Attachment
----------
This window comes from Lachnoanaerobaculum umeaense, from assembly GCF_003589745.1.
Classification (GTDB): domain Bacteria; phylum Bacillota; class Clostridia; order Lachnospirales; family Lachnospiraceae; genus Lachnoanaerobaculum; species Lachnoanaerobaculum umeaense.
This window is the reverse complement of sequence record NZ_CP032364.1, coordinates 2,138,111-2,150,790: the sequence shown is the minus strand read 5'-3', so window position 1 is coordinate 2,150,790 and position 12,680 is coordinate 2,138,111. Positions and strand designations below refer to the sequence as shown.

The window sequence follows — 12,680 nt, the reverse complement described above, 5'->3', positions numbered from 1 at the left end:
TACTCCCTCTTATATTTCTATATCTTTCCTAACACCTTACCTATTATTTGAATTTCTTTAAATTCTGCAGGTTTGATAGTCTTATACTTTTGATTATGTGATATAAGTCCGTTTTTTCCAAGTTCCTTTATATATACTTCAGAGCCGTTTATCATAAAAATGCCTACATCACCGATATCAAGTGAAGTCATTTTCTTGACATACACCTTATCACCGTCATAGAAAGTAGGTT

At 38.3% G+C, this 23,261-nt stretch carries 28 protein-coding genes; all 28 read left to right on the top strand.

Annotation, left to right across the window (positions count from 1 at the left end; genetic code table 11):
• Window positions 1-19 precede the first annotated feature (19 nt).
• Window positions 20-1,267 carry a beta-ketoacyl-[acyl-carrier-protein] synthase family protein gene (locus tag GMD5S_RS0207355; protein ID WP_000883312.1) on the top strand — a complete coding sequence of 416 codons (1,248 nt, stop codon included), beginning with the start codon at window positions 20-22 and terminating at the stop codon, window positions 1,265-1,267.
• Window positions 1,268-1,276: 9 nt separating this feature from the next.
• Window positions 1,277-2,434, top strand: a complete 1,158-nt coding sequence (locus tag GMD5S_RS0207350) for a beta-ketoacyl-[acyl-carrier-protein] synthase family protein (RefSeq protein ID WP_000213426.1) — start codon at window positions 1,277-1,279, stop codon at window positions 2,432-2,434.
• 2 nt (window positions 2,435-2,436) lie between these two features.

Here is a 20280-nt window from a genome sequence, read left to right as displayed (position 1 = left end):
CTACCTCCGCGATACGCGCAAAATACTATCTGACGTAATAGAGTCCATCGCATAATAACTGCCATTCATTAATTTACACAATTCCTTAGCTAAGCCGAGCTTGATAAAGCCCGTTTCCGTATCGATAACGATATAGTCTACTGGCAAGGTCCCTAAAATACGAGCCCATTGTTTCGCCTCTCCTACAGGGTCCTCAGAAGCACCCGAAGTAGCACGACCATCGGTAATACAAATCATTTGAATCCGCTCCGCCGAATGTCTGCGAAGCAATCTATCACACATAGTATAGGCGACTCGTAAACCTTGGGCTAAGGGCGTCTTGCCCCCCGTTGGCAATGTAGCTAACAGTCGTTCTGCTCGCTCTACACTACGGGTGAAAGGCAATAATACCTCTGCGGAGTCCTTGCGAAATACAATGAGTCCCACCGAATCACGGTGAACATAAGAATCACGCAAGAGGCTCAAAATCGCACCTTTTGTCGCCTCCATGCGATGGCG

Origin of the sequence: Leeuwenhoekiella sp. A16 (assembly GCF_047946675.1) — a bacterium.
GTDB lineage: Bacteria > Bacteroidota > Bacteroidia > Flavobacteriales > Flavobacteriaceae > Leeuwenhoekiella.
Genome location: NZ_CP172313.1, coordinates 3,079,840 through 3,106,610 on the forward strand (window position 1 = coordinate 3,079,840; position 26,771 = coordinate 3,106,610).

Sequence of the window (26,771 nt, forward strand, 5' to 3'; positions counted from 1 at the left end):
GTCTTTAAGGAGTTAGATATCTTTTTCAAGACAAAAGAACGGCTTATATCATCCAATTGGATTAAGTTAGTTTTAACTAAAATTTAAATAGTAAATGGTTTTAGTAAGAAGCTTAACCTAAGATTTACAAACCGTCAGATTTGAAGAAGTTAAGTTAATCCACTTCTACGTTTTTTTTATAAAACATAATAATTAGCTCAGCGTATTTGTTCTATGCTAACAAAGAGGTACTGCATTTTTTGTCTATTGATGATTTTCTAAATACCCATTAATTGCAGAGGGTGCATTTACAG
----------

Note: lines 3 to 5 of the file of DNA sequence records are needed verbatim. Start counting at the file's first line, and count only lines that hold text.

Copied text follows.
This window is the reverse complement of sequence record NZ_CP032364.1, coordinates 2,138,111-2,150,790: the sequence shown is the minus strand read 5'-3', so window position 1 is coordinate 2,150,790 and position 12,680 is coordinate 2,138,111. Positions and strand designations below refer to the sequence as shown.

The window sequence follows — 12,680 nt, the reverse complement described above, 5'->3', positions numbered from 1 at the left end:
TACTCCCTCTTATATTTCTATATCTTTCCTAACACCTTACCTATTATTTGAATTTCTTTAAATTCTGCAGGTTTGATAGTCTTATACTTTTGATTATGTGATATAAGTCCGTTTTTTCCAAGTTCCTTTATATATACTTCAGAGCCGTTTATCATAAAAATGCCTACATCACCGATATCAAGTGAAGTCATTTTCTTGACATACACCTTATCACCGTCATAGAAAGTAGGTT